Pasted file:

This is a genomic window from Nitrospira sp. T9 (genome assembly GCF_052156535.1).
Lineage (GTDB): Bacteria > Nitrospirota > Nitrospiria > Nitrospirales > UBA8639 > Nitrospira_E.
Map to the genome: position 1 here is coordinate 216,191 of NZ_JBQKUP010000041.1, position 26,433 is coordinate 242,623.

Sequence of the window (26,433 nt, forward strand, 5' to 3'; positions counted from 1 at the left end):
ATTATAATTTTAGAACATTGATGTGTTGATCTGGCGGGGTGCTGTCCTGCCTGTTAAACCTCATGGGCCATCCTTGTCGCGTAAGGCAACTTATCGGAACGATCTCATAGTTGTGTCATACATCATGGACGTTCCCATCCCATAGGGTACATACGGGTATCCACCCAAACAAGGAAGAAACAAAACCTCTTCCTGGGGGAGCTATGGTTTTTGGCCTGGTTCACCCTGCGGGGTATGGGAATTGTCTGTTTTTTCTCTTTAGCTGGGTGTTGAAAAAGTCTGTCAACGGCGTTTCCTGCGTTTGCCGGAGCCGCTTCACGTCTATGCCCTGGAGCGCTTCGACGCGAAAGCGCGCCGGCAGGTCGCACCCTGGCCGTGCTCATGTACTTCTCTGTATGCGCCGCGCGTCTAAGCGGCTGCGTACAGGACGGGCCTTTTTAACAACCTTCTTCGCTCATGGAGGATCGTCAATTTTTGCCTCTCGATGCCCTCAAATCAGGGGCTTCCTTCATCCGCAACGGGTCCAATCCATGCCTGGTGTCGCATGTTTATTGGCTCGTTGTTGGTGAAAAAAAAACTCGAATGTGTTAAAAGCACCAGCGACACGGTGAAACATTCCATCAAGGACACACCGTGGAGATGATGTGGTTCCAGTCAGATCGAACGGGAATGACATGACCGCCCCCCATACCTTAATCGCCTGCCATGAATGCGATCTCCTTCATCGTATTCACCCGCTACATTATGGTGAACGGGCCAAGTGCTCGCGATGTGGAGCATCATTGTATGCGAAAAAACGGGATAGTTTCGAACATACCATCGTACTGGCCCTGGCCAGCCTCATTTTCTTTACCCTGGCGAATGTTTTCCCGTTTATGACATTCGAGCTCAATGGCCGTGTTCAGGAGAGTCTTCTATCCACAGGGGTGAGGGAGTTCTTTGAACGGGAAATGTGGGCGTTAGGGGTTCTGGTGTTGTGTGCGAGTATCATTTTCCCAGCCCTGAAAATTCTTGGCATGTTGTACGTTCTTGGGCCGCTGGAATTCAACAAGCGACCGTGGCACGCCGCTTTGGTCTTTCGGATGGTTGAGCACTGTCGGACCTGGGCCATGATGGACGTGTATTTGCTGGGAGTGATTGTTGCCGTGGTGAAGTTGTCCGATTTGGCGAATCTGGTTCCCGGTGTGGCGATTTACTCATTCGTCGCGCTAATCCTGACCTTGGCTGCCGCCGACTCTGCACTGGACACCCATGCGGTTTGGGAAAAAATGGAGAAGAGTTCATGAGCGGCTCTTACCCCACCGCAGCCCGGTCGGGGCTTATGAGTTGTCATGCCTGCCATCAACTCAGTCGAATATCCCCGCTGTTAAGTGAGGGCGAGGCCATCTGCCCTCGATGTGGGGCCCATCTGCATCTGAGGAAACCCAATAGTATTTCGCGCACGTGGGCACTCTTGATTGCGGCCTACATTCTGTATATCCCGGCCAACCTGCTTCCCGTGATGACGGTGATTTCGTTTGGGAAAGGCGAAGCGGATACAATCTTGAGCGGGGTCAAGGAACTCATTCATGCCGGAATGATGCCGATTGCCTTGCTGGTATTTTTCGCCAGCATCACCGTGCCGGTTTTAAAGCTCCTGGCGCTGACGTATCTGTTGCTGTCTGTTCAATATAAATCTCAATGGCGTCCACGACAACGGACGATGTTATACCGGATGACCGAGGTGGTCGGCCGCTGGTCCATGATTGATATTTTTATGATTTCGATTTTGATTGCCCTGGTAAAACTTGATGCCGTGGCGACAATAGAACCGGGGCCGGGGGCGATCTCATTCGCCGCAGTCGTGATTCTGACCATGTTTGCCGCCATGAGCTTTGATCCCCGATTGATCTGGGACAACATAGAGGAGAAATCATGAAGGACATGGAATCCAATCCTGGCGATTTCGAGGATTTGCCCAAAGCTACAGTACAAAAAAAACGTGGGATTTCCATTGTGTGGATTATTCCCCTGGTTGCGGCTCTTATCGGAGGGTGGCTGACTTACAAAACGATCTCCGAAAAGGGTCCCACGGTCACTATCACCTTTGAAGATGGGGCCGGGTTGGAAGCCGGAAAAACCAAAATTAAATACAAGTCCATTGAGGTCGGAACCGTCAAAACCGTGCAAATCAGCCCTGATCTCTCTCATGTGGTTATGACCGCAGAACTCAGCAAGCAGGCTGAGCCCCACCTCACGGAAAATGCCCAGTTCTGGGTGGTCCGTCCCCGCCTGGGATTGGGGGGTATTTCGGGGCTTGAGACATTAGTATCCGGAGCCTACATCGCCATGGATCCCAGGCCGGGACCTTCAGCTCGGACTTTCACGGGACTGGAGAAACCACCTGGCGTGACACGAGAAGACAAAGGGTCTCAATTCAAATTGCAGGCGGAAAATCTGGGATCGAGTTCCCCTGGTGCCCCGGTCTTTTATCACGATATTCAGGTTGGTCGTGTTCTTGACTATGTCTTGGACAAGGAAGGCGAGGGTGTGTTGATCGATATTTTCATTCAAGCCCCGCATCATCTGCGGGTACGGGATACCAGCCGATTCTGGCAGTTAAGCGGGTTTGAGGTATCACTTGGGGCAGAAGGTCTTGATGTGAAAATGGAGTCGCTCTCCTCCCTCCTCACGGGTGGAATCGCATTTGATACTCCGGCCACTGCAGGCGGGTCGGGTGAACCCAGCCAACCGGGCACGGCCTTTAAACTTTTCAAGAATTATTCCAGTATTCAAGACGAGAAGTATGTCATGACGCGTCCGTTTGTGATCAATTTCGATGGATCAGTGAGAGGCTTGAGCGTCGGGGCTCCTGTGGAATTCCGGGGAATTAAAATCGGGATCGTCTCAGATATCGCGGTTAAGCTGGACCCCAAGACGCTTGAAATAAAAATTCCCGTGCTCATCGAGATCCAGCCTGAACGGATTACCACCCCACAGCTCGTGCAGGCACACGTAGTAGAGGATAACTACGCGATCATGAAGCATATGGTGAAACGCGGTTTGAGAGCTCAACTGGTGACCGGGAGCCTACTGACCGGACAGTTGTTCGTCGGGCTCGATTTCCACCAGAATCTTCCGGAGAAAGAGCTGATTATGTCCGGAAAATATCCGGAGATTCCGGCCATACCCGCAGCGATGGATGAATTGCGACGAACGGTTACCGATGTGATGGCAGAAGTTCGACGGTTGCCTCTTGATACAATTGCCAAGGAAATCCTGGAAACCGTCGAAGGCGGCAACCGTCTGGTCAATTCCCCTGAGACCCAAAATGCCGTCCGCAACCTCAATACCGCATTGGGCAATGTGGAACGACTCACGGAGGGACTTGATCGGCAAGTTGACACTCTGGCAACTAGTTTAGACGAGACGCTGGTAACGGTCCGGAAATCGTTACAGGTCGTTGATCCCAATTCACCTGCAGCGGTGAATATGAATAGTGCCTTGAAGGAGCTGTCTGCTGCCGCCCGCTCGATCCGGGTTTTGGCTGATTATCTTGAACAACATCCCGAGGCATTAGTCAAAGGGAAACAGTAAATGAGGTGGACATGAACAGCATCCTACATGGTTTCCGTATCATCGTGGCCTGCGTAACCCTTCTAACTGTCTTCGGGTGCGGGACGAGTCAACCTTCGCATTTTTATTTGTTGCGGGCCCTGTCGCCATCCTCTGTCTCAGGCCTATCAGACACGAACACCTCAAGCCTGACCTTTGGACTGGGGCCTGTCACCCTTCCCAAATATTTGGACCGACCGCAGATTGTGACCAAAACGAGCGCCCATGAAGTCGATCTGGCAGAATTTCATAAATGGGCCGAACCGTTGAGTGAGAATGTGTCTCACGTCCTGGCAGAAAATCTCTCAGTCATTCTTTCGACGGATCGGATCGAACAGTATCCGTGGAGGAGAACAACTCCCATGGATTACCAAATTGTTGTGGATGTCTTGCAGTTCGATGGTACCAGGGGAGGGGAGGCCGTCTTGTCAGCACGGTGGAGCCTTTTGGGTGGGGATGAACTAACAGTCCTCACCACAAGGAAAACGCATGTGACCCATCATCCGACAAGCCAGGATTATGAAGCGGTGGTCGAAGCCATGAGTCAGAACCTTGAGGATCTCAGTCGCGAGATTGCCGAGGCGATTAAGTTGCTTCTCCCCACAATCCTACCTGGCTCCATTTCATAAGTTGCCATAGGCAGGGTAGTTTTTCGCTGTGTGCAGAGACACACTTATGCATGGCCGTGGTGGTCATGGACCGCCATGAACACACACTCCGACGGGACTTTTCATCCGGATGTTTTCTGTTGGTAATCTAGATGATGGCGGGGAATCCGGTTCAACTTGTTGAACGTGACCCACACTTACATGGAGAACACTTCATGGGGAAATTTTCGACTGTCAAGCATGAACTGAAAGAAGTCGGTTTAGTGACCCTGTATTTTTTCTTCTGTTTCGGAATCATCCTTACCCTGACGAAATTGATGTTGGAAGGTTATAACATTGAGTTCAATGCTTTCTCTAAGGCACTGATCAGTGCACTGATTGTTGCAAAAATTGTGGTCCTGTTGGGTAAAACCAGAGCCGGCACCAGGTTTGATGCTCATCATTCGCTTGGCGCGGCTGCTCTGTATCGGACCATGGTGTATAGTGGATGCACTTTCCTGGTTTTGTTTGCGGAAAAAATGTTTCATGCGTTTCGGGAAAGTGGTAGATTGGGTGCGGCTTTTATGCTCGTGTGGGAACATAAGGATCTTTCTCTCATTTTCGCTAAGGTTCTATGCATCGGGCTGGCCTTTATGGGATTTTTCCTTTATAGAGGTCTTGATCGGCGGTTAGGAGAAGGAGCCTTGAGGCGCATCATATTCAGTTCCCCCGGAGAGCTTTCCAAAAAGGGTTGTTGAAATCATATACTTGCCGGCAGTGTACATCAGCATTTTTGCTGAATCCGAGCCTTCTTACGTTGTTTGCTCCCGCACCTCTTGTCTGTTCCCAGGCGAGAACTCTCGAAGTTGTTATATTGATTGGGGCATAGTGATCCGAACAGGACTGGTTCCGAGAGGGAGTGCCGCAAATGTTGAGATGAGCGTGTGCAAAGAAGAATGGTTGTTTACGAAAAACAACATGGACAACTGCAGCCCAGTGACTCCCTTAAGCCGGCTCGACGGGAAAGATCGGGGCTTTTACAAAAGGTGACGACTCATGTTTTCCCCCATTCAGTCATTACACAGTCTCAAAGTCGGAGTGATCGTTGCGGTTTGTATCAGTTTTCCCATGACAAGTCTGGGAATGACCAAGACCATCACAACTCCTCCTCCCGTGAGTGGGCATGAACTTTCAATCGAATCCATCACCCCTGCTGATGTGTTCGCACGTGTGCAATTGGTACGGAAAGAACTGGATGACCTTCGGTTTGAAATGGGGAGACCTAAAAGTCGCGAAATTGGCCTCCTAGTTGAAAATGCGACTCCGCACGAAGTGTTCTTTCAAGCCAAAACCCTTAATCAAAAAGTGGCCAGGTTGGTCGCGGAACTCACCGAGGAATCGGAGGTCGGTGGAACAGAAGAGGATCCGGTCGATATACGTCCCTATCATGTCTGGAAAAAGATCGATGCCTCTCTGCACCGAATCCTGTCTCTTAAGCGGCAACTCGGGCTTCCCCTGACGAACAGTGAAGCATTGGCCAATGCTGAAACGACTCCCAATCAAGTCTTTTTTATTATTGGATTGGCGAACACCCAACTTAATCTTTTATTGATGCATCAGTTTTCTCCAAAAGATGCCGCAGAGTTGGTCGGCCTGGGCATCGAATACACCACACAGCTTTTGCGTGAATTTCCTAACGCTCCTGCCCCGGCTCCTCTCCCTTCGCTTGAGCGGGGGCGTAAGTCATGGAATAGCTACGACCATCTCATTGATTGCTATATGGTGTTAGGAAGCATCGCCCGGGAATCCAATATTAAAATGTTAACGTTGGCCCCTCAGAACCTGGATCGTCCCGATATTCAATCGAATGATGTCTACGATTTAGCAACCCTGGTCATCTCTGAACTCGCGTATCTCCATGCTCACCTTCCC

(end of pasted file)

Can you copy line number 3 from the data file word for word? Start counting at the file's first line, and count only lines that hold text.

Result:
Map to the genome: position 1 here is coordinate 216,191 of NZ_JBQKUP010000041.1, position 26,433 is coordinate 242,623.